Is Seasonal Affective Disorder stopping you achieving your goals this winter?

 

As I sit in front of the fire writing this blog it’s raining outside, and the warmer, longer days of spring feel some way off. This can lead us to suffer from seasonal affective disorder or SAD at this time of year. You might be feeling more tired, losing interest in daily activities and have a generally low mood. While this seasonal or winter depression as it is sometimes known is not fully understood there are a few things that you can do that will help.

 

Sunlight

It is hypothesized that a lack of sunlight through the winter months could lead to this condition. We absorb Vitamin D through the skin and over the winter months this can become increasingly more difficult. Many of us will hibernate in our homes and offices when the weather is bad and when we do venture out we are wrapped up warm limiting the exposed skin that can absorb vitamin D.

Vitamin D plays an important role in bone and teeth health as well as helping boost energy levels. Now while we can absorb vitamin D in our diet from foods like oily fish, eggs and fortified foods like cereals, this is not enough for most people over the winter months (October – early March). This is because we are absorbing less through the skin and because the body’s ability to extract Vitamin D from the foods we eat is not very efficient.

In the UK, sunlight doesn’t contain enough UVB radiation in winter (October to early March) for our skin to be able to make vitamin D. During these months, we rely on getting our vitamin D from food sources (including fortified foods) and supplements. Using sunbeds is not a recommended way of making vitamin D. -NHS

Current daily recommendations for Vitamin D are 10ug for Men and Women. For reference 85g of sardines contain 6.5ug, half a pint of whole milk contains roughly 4ug and an egg contains around 1.5ug. – (BTN: Nutrition, health & Weight Management Vol 1 2017).

This is one of the few areas that supplementation has been more widely accepted in the correct circumstances. I have linked a useful NHS article on this here: https://www.nhs.uk/Livewell/Summerhealth/Pages/vitamin-D-sunlight.aspx

This means that if you are suffering from SAD then you could take a few positive steps like adjusting your diet and walking in the sunlight each day to help boost your mood.

 

Exercise

Being stuck inside and low on Vitamin D is certainly one possible link to seasonal affective disorder (SAD) but this does not automatically mean that taking a supplement is the only answer. Activity, exercise, and fresh air are of huge benefit to reigniting your motivation and blowing away the winter cobwebs.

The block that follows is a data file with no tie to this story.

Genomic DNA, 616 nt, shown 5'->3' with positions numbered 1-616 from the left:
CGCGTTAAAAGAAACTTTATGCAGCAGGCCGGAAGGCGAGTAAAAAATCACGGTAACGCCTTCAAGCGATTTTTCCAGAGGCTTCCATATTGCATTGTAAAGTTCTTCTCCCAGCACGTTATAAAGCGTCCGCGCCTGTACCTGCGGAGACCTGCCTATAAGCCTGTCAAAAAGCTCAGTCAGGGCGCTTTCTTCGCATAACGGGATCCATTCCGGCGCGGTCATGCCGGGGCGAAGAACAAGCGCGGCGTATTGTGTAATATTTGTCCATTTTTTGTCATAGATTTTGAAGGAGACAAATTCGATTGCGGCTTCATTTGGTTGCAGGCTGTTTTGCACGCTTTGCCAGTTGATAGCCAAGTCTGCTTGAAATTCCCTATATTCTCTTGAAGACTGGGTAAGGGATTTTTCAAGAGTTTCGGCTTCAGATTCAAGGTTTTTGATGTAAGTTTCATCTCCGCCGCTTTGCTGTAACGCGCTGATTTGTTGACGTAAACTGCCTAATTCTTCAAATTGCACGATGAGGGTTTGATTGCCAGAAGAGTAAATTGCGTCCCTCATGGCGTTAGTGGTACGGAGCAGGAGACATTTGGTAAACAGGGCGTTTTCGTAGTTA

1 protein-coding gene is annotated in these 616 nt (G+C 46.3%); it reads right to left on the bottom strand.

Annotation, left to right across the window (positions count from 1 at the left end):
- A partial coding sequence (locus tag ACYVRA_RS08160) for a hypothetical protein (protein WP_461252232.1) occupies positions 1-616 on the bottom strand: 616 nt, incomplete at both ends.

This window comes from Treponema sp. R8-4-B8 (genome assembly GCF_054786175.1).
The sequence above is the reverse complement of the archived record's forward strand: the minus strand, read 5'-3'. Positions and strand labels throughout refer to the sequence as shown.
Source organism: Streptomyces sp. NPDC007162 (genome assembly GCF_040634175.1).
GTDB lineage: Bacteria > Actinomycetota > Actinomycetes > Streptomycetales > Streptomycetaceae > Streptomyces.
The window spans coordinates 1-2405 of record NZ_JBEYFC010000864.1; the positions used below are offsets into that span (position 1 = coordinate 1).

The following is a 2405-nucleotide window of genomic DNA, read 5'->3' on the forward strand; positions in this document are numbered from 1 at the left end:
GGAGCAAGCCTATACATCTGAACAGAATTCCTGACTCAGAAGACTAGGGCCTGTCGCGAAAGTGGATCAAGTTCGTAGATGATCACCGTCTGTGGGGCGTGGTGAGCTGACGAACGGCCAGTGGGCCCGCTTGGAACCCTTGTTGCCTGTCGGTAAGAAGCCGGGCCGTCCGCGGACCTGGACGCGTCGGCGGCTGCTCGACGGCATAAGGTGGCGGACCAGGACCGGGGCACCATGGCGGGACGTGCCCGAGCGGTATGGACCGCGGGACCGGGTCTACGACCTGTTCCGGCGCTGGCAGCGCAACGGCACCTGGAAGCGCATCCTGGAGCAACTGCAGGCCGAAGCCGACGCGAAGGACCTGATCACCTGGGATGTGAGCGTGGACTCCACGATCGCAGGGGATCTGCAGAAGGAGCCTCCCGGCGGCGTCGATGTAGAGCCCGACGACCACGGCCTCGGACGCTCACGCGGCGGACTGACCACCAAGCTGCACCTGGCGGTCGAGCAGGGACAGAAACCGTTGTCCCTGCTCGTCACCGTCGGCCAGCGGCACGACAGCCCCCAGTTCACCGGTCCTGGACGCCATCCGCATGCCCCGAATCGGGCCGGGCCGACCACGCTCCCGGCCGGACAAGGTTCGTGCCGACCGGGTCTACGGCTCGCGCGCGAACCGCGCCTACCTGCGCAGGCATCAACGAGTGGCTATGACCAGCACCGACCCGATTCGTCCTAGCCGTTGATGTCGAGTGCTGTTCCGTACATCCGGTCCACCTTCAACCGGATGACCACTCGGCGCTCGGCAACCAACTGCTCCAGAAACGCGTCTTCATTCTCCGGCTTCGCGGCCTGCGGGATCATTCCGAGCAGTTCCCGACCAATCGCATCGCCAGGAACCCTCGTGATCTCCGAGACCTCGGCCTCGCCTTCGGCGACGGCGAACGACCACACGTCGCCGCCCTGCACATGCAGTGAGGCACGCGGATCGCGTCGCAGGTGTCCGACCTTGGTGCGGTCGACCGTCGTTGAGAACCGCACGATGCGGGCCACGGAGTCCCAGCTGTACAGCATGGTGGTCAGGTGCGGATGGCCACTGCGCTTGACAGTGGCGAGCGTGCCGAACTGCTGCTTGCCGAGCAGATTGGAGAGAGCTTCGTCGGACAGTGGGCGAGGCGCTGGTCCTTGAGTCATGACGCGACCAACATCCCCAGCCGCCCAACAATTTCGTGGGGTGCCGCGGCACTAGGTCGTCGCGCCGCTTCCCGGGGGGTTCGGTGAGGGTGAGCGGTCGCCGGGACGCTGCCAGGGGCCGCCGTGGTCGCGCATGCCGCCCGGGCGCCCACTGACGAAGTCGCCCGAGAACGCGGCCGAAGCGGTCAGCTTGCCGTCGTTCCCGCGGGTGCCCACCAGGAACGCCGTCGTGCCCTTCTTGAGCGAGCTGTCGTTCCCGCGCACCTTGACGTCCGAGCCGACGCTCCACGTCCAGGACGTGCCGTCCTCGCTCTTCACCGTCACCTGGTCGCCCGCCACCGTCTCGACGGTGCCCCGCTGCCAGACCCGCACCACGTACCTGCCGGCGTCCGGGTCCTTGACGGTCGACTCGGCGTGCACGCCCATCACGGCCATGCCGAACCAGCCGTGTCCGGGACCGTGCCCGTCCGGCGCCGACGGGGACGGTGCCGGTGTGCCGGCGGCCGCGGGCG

Physical activity and exercise are responsible for stimulating the release of serotonin, norepinephrine, and dopamine. These chemicals play an important part in regulating your mood and how your body sends and receives messages. This is why you always feel good after exercise or a nice long walk.

My advice is to start small and build up. It’s always better to train more frequently and consistently than it is to train once a week for a longer duration. For example, training 5-6 times per week for 20-30 minutes will not only burn more calories but it will also give you a more frequent hit of serotonin, norepinephrine, and dopamine that boost your mood.

The great thing about being more active this time of year is that if you include plenty of daily walking and outdoor jogging, where possible it will help top up your Vitamin D at the same time, plus you can’t beat good old fashion fresh air and a little bit of real-world interaction to make you feel better.

 

You might have big goals for the year ahead and the feelings of Seasonal affective disorder (SAD) might make you feel like they are slipping away from you. If this is the case then focus on what you can do right now, get walking, plan in some shorter manageable exercise sessions and try to include more of the foods that contain Vitamin D (mentioned above). Work on these things for now and as the spring kicks into gear in a few weeks’ time, the days will get longer and your mood will lift and flourish with the new season. Make sure your ready to step it up and work on your bigger goals by focusing on what you can do right now to move you forward.

Andy Strong